Rhetoric and Relationship in Late Antiquity
When: June 9, 2022, 9:00 am - Thursday
Where: Ezell 232
The papers of this session emphasize the significance of literary genre, rhetorical strategy, and potent imagery in the construction of theological proposals and human relationships. Treating several Late Antique Christian authors from East and West, these studies analyze the strategies by which the authors communicate with their audiences and one another to cultivate the reception of matters that are interpersonally difficult or theologically controverted. Specific areas under consideration include the depiction of Christian identity-formation as combat, the imagery of healing in soteriology, and the use of letters to create and sustain human contact.
Nathan D. Howard, University of Tennessee at Martin, “Philostratus, Eunapius, and the Martializing of Correspondence in Gregory of Nazianzus”
This paper argues that three writers from the third to fourth century—Philostratus, Eunapius, and Gregory Nazianzen—presented paideia as a form of combat. By analogizing verbal contests to clashes from the classical past, they emphasized the struggle to achieve manhood. Whereas in their writings, Philostratus and Eunapius, associate the militant nature of rhetoric with speaking, however, Gregory applies the trope of “rhetoric as combat” to his use of epistolary exchange. He redirects the culture of oral rhetoric to the written word, thus recontextualizing identity formation in order to establish his masculinity as bishop.
J. Caleb Little, Baylor University, “The Word our Healer: Transformation, Creaturely Integrity, and the Image of Healing in Athanasius’ Soteriology”
This paper explores Athanasius’ use of the image of healing, especially in On the Incarnation, with attention to the ways in which the image of healing allows Athanasius to emphasize both the creaturely integrity and fundamental transformation of the creature being saved. Athanasius’ account of evil and the Fall emphasizes the corruption of the human and its resulting instability. He then uses the image of healing to describe in nuanced terms the Word’s taking up of and internal restoration and renewal of sinful humanity, halting its slide towards nothingness and reestablishing participation in the Word.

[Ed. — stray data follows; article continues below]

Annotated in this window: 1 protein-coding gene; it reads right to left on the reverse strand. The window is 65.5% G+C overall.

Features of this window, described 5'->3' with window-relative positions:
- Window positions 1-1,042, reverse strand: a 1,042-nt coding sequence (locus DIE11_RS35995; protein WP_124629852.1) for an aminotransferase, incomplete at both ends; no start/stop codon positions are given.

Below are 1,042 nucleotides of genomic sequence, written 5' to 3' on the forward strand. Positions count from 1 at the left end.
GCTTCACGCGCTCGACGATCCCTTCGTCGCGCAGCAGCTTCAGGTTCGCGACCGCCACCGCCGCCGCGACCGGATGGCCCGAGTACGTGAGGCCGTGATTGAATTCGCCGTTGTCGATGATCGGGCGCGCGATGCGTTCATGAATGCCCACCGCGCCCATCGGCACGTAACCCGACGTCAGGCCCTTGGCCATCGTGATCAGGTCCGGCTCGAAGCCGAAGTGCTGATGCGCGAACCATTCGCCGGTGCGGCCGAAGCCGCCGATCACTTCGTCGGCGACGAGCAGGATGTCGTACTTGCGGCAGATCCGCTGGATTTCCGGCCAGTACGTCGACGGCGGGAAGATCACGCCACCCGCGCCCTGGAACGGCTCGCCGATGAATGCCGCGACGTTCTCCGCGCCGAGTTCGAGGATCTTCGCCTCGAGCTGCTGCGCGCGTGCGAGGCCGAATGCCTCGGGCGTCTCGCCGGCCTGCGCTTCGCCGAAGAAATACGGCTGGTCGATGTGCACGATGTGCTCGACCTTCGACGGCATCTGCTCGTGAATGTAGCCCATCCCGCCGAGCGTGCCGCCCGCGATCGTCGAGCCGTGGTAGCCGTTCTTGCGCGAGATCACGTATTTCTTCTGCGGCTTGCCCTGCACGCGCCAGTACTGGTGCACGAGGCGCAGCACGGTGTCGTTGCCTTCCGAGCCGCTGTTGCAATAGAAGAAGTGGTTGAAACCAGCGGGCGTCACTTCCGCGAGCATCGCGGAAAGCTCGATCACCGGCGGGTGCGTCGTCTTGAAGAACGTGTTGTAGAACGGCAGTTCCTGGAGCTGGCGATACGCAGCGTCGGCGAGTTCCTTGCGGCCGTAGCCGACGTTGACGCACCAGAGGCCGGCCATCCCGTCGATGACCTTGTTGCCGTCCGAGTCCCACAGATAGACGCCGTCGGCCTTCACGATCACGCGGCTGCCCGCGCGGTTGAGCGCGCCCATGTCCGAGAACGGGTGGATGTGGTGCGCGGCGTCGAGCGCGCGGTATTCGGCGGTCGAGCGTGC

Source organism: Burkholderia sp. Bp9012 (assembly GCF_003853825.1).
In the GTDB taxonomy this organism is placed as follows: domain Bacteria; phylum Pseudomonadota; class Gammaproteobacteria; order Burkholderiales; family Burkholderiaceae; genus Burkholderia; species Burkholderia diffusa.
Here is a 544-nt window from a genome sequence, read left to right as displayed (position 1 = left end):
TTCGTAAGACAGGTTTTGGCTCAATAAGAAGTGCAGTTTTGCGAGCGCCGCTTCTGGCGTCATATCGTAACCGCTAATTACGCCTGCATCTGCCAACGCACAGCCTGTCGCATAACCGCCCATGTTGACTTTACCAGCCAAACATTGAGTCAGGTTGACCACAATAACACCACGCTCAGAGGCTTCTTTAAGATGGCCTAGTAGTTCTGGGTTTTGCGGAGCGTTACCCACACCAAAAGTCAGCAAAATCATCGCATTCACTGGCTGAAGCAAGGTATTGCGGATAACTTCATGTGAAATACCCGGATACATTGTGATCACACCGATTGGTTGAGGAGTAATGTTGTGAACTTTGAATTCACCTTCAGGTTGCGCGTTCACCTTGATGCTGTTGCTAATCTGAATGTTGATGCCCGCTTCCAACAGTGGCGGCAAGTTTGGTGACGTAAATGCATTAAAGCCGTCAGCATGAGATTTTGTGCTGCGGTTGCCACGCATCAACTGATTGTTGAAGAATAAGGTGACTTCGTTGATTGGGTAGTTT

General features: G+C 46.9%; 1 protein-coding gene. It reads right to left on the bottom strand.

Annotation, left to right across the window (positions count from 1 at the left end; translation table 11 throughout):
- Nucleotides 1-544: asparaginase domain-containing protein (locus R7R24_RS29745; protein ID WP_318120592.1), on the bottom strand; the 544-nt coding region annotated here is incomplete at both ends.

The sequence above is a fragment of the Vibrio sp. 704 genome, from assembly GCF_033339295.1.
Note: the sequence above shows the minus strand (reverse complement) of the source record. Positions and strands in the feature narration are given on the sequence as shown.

Marcin Wysocki, John Paul II Catholic University of Lublin (KUL), Poland, “Visit me with your letters” (Paulinus, ep. 3,5). Traveling and Hospitality Exemplified in the Collections of Christian Latin Letters of the 4th and 5th Century (Ambrose, Jerome, Augustine, Paulinus of Nola)
As a genre, letters evoke great interest. They touch everyday matters, communicate important truths, and are testimony of interpersonal relations. Through them people living at a distance visit and talk to each other, showing love, interest and hospitality. In the patristic period, travelling and hospitality were inseparably connected to the letters and their couriers. This paper analyzes the letters of Ambrose, Jerome, Augustine, and Paulinus of Nola, to show how the correspondents understood the letter as a form of human contact, how they understood the particular kind of travel and hospitality being realized in their letters, and how they expressed those things.
Tera Harmon, Abilene Christian University, Convener
- Nathan D. Howard, University of Tennessee at Martin, “Philostratus, Eunapius, and the Martializing of Correspondence in Gregory of Nazianzus”
- J. Caleb Little, Baylor University, “The Word Our Healer: Transformation, Creaturely Integrity, and the Image of Healing in Athanasius’ Soteriology”
- Marcin Wysocki, John Paul II Catholic University of Lublin (KUL), Poland, “Visit Me with Your letters” (Paulinus, ep. 3,5). Traveling and Hospitality Exemplified in the Collections of Christian Latin Letters of the 4th and 5th Century (Ambrose, Jerome, Augustine, Paulinus of Nola)